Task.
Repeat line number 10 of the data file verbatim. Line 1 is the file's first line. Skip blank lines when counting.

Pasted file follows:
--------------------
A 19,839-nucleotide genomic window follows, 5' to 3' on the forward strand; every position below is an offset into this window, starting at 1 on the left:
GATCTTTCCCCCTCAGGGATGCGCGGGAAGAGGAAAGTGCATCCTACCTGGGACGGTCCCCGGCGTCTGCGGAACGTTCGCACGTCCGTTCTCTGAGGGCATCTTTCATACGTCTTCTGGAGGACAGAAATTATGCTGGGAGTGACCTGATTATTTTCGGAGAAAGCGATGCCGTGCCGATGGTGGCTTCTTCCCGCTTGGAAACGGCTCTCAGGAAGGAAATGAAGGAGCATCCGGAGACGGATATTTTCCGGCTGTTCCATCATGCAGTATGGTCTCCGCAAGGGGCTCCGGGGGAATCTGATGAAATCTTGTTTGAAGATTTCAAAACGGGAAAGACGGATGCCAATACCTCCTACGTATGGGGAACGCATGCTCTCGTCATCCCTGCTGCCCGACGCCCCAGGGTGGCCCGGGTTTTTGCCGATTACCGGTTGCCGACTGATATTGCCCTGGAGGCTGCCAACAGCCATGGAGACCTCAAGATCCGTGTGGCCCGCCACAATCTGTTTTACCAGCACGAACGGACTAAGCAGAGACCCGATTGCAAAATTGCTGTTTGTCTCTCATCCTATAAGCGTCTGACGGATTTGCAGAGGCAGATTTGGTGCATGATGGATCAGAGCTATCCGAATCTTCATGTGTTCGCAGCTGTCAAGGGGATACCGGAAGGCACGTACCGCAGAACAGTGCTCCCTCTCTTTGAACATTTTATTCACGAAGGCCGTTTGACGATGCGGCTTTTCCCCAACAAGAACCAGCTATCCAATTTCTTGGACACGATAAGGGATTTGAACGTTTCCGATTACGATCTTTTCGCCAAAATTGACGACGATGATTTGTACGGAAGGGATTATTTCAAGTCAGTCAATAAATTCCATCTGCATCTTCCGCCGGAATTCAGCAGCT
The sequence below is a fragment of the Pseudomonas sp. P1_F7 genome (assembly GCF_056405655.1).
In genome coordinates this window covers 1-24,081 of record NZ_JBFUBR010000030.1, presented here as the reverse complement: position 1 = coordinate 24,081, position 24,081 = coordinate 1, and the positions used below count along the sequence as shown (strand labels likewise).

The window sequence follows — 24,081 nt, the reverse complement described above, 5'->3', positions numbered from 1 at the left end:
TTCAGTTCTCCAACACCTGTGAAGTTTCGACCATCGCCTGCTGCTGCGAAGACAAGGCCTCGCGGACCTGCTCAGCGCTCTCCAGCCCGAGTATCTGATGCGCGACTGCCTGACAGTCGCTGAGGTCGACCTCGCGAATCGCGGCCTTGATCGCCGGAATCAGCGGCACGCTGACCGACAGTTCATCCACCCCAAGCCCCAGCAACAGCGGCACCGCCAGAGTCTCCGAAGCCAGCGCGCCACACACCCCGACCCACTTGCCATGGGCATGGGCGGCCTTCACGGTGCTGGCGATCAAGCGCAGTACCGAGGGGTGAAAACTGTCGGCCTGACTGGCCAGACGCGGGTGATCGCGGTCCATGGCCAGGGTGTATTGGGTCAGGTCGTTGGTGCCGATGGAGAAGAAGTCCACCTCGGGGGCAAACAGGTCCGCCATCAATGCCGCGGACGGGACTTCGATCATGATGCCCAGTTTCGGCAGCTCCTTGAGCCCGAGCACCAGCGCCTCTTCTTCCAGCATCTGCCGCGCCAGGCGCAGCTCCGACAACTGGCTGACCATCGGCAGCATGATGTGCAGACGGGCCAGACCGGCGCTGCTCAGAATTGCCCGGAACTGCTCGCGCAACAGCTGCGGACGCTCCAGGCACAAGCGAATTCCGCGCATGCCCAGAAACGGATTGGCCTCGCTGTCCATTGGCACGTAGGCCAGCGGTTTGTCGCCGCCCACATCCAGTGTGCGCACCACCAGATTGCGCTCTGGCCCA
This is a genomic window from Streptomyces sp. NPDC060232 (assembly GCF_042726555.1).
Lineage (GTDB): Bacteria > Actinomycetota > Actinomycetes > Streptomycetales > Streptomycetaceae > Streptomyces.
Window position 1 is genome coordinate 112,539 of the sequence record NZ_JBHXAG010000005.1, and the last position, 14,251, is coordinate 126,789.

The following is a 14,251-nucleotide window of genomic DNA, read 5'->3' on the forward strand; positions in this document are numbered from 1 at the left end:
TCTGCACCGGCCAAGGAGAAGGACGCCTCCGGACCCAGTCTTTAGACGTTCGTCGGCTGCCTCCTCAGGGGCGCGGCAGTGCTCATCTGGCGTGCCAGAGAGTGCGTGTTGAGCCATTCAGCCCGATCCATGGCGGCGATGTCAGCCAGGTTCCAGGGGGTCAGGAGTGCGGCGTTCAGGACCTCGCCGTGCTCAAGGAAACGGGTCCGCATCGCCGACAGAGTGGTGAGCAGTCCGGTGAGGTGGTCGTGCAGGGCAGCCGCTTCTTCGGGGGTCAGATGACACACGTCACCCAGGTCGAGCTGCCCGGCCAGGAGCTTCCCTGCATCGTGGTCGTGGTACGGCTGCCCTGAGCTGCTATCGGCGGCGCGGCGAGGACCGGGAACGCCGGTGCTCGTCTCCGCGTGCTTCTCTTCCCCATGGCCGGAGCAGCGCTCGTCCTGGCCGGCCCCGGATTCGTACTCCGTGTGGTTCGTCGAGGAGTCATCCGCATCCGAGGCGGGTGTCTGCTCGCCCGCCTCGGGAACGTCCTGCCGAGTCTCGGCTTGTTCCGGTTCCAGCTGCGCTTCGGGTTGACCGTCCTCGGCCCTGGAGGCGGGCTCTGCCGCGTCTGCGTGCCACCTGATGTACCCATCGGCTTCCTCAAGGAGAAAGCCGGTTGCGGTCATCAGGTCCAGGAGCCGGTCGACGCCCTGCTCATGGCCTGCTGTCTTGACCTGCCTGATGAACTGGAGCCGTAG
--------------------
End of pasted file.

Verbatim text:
The following is a 14,251-nucleotide window of genomic DNA, read 5'->3' on the forward strand; positions in this document are numbered from 1 at the left end: